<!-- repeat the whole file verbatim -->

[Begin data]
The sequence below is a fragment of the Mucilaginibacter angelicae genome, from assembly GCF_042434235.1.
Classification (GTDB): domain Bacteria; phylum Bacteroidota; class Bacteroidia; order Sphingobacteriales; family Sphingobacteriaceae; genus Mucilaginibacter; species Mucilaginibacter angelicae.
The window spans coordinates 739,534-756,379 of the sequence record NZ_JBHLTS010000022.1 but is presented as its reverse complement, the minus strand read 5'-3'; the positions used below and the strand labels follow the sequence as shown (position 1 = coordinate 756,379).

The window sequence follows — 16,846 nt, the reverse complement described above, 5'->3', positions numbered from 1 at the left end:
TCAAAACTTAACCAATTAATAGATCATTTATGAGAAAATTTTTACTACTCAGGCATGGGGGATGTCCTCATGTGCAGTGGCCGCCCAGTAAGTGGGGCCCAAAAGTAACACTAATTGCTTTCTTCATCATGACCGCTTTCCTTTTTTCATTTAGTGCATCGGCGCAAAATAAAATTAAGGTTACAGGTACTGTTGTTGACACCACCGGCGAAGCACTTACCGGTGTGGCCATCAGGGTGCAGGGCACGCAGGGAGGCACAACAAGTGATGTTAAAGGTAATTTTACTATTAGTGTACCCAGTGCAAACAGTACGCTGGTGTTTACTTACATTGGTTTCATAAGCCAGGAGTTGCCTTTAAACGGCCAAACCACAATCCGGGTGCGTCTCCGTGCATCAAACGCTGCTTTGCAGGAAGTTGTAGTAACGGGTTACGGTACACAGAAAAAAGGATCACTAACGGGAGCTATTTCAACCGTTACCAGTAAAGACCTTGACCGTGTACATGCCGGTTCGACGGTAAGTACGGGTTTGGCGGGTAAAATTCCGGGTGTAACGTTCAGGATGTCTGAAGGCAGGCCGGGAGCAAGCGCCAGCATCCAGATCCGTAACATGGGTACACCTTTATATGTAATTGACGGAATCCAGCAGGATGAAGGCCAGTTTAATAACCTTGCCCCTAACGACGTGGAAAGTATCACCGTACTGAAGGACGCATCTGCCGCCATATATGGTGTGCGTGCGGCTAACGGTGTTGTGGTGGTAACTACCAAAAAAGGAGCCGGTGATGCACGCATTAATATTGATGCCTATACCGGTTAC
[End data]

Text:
The sequence below is a fragment of the Mucilaginibacter angelicae genome, from assembly GCF_042434235.1.
Classification (GTDB): domain Bacteria; phylum Bacteroidota; class Bacteroidia; order Sphingobacteriales; family Sphingobacteriaceae; genus Mucilaginibacter; species Mucilaginibacter angelicae.
The window spans coordinates 739,534-756,379 of the sequence record NZ_JBHLTS010000022.1 but is presented as its reverse complement, the minus strand read 5'-3'; the positions used below and the strand labels follow the sequence as shown (position 1 = coordinate 756,379).

The window sequence follows — 16,846 nt, the reverse complement described above, 5'->3', positions numbered from 1 at the left end:
TCAAAACTTAACCAATTAATAGATCATTTATGAGAAAATTTTTACTACTCAGGCATGGGGGATGTCCTCATGTGCAGTGGCCGCCCAGTAAGTGGGGCCCAAAAGTAACACTAATTGCTTTCTTCATCATGACCGCTTTCCTTTTTTCATTTAGTGCATCGGCGCAAAATAAAATTAAGGTTACAGGTACTGTTGTTGACACCACCGGCGAAGCACTTACCGGTGTGGCCATCAGGGTGCAGGGCACGCAGGGAGGCACAACAAGTGATGTTAAAGGTAATTTTACTATTAGTGTACCCAGTGCAAACAGTACGCTGGTGTTTACTTACATTGGTTTCATAAGCCAGGAGTTGCCTTTAAACGGCCAAACCACAATCCGGGTGCGTCTCCGTGCATCAAACGCTGCTTTGCAGGAAGTTGTAGTAACGGGTTACGGTACACAGAAAAAAGGATCACTAACGGGAGCTATTTCAACCGTTACCAGTAAAGACCTTGACCGTGTACATGCCGGTTCGACGGTAAGTACGGGTTTGGCGGGTAAAATTCCGGGTGTAACGTTCAGGATGTCTGAAGGCAGGCCGGGAGCAAGCGCCAGCATCCAGATCCGTAACATGGGTACACCTTTATATGTAATTGACGGAATCCAGCAGGATGAAGGCCAGTTTAATAACCTTGCCCCTAACGACGTGGAAAGTATCACCGTACTGAAGGACGCATCTGCCGCCATATATGGTGTGCGTGCGGCTAACGGTGTTGTGGTGGTAACTACCAAAAAAGGAGCCGGTGATGCACGCATTAATATTGATGCCTATACCGGTTAC